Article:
Tim League, owner of the Alamo Drafthouse and co-founder of Fantastic Fest, is a giant child. I don’t mean that as a disparagement; quite the contrary. What I love about Tim is that he has never lost a wild, unrestrained passion for film and for anything that could be considered “badass”. He has no concept of pretension or egotism. This is the guy who takes all the filmmakers visiting for Fantastic Fest to a freaking shooting range! I never tire of the image of Tokyo Gore Police director Yoshihiro Nishimura brandishing a shotgun with little to no idea how to use it. Welcome to America buddy. And who else but Tim would think it a good idea to use a flame-thrower to sear meat in a packed movie theater? Come on! While many others ran the gamut from severe disappointment to utter rage at the announcement that Universal Soldier: A New Beginning would be the final Fantastic Fest secret screening, I relished it as yet another example of Tim’s childish glee toward all things cool. When he heralded the arrival of special guest Dolph Lundgren with the Rocky theme, it was hard not to applaud.
Universal Soldier: A New Beginning opens with the kidnapping of the two children of the Russian president by a rogue military commander seeking independence for his breakaway republic. The commander is aided in his revolution by a genetically altered super soldier played by MMA superstar Andrei “The Pitbull” Arlovski who cannot be stopped. It also doesn’t hurt that he has taken over a nuclear facility in Chernobyl and therefore threatens the lives of millions of innocents in addition to the two children. What is the free world to do? Luckily, we still know where to find Jean-Claude Van Damme; the original Universal Soldier. What follows is a 90 minute exploration of the finer points of punching culminating in the long-awaited rematch of Lundgren/Van Damme.
Taken at face value, US:ANB is completely successful. It achieves everything it needs to and doesn’t short the actionphiles one bit. I thoroughly enjoyed myself and while I acknowledge that the film is flawed, it is far better than any of the direct-to-video swill either of these two titans of 80’s fight sequences have produced of late. Sure, the story is as contrived as anything else we’ve seen in a film like this, but it was the perfect vehicle to bring these guys back together. I won’t spoil much beyond that, but it was a forgivable screenwriting device. The addition of Arlovski gives the film a contemporary flavor to balance out the classic, grounded appeal of its veterans.
I cannot in good conscience review this film without talking about the action sequences. The film opens with a very effective, surprisingly expensive car chase that is quite impressive. It’s no surprise that Arlovski delivers the blunt force when needed and he cuts quite an imposing presence even next to Lundgren. But the crown jewel fight, of course, is that of Van Damme & Lundgren. These two beat the tar out of each other as if their very legacies were on the line; not too far off really. The size differential works just as well here as it did in the 1992 original and the use of various walls as crumbling, bone-shattering props was a thrill. The finale of this single exchange is better than anything else in the film, and I honestly believe that is not a back-handed compliment.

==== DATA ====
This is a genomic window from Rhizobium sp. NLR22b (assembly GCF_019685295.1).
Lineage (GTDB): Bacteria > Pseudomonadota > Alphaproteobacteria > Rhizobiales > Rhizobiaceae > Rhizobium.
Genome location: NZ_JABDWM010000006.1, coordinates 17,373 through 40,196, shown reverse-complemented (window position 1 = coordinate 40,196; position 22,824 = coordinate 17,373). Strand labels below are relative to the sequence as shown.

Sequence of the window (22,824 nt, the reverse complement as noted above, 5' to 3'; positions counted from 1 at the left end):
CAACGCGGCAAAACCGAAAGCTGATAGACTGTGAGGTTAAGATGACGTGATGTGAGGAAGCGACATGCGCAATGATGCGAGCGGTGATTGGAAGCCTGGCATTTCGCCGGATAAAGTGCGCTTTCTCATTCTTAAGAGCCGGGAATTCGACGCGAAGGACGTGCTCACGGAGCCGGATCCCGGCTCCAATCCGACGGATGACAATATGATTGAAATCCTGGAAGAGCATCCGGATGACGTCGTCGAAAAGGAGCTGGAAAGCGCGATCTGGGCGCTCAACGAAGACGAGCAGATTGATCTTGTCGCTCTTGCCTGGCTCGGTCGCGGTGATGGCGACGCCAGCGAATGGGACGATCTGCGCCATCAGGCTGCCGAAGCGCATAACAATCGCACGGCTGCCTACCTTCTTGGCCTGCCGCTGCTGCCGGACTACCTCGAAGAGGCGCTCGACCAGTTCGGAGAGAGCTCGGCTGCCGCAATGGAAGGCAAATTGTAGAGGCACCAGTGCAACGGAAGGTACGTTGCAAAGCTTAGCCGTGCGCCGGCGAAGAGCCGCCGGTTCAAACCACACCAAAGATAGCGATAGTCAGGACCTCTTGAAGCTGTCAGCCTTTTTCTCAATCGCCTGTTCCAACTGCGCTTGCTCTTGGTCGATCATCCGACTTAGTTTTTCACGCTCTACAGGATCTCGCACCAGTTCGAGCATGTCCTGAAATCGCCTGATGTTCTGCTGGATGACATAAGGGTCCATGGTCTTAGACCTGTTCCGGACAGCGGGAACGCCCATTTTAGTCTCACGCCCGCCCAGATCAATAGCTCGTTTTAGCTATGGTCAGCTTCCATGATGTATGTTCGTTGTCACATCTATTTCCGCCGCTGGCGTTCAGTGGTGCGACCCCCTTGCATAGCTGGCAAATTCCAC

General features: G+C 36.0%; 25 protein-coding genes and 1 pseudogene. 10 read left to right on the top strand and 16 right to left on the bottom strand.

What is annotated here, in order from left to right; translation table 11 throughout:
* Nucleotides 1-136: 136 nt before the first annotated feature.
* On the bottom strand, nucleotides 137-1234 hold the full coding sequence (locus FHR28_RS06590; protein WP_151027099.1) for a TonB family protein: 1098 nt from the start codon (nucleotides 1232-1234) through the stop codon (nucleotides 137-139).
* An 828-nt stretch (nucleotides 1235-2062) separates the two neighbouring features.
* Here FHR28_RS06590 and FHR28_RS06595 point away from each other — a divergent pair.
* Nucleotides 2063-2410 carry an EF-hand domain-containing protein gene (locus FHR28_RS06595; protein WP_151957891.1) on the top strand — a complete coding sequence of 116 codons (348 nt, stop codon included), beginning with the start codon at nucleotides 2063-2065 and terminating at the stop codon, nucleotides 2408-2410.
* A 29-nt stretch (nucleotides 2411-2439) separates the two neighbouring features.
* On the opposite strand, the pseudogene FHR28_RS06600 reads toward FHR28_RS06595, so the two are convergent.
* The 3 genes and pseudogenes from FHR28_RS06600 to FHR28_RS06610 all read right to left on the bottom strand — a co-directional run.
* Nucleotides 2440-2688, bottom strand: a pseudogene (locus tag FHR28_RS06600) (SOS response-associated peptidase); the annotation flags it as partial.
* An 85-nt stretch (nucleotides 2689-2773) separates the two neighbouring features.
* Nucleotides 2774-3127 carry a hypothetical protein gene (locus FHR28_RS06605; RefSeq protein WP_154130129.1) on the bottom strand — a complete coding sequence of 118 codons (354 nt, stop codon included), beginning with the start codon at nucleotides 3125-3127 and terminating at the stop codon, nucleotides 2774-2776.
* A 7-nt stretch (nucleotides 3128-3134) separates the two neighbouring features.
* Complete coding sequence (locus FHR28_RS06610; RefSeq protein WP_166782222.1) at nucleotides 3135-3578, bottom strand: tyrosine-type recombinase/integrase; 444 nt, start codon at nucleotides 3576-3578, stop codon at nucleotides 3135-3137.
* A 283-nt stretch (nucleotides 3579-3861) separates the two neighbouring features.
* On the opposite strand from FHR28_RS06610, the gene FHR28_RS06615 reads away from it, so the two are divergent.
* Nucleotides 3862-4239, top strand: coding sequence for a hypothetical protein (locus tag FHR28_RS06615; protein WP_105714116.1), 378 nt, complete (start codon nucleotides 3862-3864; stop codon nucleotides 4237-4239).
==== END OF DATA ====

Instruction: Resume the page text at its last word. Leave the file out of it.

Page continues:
Fantastic Fest was the perfect venue for this film. After the initial outrage of ravenous festival attendees who were dead certain this was going to be Where the Wild Thing Are wore off, I think everyone in the room had a great time. Last year, one of the biggest hits of Fest was JCVD in which an action icon, who is as much maligned as he is beloved, shed all pretenses and limitations and delivered one of the most honest performances on screen. It was heart-breaking, self-effacing, and brutally revealing all while paying homage to the cheesy fare that earned him his fame. And I saw a little bit of that self-awareness and pathos in his performance here. Lundgren is the same stiff, stoic painbot we all know and love except that the inclusion of Blade Runner references lends a certain credibility to his role. Sure, it has eye-rolling moments and inexplicable plot points (the special ops guy who gets sent in when all indications are that no one needs him) but the film is everything it needs to be and I enjoyed every second of it.
The Upside: Stupendously entertaining reunion of Lundgren and Van Damme that packs the proverbial punch.
The Downside: It is not perfect by any stretch of the imagination and some of the moments are down-right silly.
On the Side: Director John Hyams is the son of Peter Hyams who also directed Jean-Claude Van Damme in Timecop.